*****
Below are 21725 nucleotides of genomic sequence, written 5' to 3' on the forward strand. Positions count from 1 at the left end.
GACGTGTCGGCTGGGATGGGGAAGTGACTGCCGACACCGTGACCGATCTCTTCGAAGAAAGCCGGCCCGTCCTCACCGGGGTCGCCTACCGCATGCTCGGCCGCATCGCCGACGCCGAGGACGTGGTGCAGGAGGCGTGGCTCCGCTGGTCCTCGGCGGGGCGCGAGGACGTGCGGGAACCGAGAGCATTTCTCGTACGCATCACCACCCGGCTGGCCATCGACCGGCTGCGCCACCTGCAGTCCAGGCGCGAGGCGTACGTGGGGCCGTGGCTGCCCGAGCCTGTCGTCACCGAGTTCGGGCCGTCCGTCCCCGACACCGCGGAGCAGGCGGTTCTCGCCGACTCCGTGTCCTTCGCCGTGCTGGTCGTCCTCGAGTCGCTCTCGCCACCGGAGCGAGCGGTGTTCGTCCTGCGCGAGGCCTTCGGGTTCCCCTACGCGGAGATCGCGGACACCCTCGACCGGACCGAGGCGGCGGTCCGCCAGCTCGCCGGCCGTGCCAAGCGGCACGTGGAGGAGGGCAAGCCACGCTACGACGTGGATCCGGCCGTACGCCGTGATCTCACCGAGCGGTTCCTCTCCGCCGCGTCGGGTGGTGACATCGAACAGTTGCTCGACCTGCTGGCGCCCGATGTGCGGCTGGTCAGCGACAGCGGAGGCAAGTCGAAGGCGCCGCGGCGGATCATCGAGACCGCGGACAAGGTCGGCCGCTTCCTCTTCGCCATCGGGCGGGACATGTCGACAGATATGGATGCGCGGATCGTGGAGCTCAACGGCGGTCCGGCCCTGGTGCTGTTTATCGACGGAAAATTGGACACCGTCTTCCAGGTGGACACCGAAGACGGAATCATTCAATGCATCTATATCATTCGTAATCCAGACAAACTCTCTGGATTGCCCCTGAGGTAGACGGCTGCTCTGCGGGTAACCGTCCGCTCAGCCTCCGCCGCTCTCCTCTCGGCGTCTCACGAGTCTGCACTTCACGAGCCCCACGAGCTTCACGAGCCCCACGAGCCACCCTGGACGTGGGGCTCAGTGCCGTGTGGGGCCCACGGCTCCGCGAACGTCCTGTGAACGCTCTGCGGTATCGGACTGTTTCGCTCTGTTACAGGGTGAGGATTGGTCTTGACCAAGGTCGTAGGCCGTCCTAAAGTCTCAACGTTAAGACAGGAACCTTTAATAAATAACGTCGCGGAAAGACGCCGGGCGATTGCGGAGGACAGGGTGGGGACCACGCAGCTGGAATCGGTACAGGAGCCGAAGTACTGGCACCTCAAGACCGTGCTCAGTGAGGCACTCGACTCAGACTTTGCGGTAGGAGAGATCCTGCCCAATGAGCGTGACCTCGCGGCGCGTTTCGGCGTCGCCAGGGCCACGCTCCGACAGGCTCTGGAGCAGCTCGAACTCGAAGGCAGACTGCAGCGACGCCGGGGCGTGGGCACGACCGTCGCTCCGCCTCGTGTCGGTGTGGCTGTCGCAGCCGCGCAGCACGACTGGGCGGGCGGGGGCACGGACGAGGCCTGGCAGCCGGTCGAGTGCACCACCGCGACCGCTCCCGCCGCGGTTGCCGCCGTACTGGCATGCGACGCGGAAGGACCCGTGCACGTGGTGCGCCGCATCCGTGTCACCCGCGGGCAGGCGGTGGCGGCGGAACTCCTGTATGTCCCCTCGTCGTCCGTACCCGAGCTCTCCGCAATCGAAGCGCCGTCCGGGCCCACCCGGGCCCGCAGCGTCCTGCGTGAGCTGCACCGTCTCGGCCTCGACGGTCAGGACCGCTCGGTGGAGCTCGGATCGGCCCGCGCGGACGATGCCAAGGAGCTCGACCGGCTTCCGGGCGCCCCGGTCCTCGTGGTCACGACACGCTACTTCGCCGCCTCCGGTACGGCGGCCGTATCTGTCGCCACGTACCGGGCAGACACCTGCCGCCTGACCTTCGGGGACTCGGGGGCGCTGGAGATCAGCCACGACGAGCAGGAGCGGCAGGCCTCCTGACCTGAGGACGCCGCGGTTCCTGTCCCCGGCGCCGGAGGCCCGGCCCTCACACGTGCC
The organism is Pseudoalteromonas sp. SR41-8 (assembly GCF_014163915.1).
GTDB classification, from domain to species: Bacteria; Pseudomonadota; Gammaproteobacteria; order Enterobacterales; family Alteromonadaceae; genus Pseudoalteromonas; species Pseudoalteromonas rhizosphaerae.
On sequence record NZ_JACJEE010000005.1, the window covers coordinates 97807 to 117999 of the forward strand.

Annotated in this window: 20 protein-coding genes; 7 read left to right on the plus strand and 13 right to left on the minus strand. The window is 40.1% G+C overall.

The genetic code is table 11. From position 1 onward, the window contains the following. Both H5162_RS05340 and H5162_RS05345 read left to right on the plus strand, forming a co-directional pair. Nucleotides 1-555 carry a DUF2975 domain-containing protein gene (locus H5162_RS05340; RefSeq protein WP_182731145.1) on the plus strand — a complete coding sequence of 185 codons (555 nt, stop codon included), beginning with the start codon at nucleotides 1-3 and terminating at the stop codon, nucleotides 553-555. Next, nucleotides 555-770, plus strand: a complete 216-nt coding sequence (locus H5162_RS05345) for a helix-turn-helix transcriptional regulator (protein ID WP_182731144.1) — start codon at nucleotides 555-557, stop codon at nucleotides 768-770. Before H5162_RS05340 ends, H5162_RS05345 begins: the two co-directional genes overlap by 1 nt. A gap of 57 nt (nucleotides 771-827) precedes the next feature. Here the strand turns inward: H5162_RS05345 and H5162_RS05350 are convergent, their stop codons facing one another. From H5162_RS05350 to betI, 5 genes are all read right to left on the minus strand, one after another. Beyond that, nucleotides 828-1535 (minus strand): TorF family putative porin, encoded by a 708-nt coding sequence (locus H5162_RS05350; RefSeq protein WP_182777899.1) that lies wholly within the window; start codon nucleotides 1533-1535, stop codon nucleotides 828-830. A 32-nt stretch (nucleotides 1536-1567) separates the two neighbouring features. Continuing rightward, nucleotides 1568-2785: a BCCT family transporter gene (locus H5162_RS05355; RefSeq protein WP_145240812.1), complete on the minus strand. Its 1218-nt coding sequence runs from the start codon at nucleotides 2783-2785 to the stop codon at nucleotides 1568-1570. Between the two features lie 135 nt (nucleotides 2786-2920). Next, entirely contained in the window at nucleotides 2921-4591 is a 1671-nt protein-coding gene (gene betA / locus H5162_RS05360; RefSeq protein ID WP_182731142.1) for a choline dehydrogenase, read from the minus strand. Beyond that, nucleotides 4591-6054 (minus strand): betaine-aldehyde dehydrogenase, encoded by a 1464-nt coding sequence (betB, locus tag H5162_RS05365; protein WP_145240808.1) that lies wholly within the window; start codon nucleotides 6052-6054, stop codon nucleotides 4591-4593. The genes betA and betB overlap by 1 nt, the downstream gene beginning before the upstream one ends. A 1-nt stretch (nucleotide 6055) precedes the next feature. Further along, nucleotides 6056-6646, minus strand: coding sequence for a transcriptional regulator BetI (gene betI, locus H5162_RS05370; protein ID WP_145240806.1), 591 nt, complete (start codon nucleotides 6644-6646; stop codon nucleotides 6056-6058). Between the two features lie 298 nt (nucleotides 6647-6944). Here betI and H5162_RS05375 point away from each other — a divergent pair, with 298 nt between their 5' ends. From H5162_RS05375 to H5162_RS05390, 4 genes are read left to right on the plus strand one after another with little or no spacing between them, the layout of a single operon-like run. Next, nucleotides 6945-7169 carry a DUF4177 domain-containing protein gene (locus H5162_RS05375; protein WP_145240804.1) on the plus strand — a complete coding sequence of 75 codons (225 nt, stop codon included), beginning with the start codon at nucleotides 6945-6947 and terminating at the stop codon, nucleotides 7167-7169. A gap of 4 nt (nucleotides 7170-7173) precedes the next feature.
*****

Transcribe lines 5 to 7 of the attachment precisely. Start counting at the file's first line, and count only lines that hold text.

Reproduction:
On sequence record NZ_JACJEE010000005.1, the window covers coordinates 97807 to 117999 of the forward strand.

Annotated in this window: 20 protein-coding genes; 7 read left to right on the plus strand and 13 right to left on the minus strand. The window is 40.1% G+C overall.

The genetic code is table 11. From position 1 onward, the window contains the following. Both H5162_RS05340 and H5162_RS05345 read left to right on the plus strand, forming a co-directional pair. Nucleotides 1-555 carry a DUF2975 domain-containing protein gene (locus H5162_RS05340; RefSeq protein WP_182731145.1) on the plus strand — a complete coding sequence of 185 codons (555 nt, stop codon included), beginning with the start codon at nucleotides 1-3 and terminating at the stop codon, nucleotides 553-555. Next, nucleotides 555-770, plus strand: a complete 216-nt coding sequence (locus H5162_RS05345) for a helix-turn-helix transcriptional regulator (protein ID WP_182731144.1) — start codon at nucleotides 555-557, stop codon at nucleotides 768-770. Before H5162_RS05340 ends, H5162_RS05345 begins: the two co-directional genes overlap by 1 nt. A gap of 57 nt (nucleotides 771-827) precedes the next feature. Here the strand turns inward: H5162_RS05345 and H5162_RS05350 are convergent, their stop codons facing one another. From H5162_RS05350 to betI, 5 genes are all read right to left on the minus strand, one after another. Beyond that, nucleotides 828-1535 (minus strand): TorF family putative porin, encoded by a 708-nt coding sequence (locus H5162_RS05350; RefSeq protein WP_182777899.1) that lies wholly within the window; start codon nucleotides 1533-1535, stop codon nucleotides 828-830. A 32-nt stretch (nucleotides 1536-1567) separates the two neighbouring features. Continuing rightward, nucleotides 1568-2785: a BCCT family transporter gene (locus H5162_RS05355; RefSeq protein WP_145240812.1), complete on the minus strand. Its 1218-nt coding sequence runs from the start codon at nucleotides 2783-2785 to the stop codon at nucleotides 1568-1570. Between the two features lie 135 nt (nucleotides 2786-2920). Next, entirely contained in the window at nucleotides 2921-4591 is a 1671-nt protein-coding gene (gene betA / locus H5162_RS05360; RefSeq protein ID WP_182731142.1) for a choline dehydrogenase, read from the minus strand. Beyond that, nucleotides 4591-6054 (minus strand): betaine-aldehyde dehydrogenase, encoded by a 1464-nt coding sequence (betB, locus tag H5162_RS05365; protein WP_145240808.1) that lies wholly within the window; start codon nucleotides 6052-6054, stop codon nucleotides 4591-4593. The genes betA and betB overlap by 1 nt, the downstream gene beginning before the upstream one ends. A 1-nt stretch (nucleotide 6055) precedes the next feature. Further along, nucleotides 6056-6646, minus strand: coding sequence for a transcriptional regulator BetI (gene betI, locus H5162_RS05370; protein ID WP_145240806.1), 591 nt, complete (start codon nucleotides 6644-6646; stop codon nucleotides 6056-6058). Between the two features lie 298 nt (nucleotides 6647-6944). Here betI and H5162_RS05375 point away from each other — a divergent pair, with 298 nt between their 5' ends. From H5162_RS05375 to H5162_RS05390, 4 genes are read left to right on the plus strand one after another with little or no spacing between them, the layout of a single operon-like run. Next, nucleotides 6945-7169 carry a DUF4177 domain-containing protein gene (locus H5162_RS05375; protein WP_145240804.1) on the plus strand — a complete coding sequence of 75 codons (225 nt, stop codon included), beginning with the start codon at nucleotides 6945-6947 and terminating at the stop codon, nucleotides 7167-7169. A gap of 4 nt (nucleotides 7170-7173) precedes the next feature.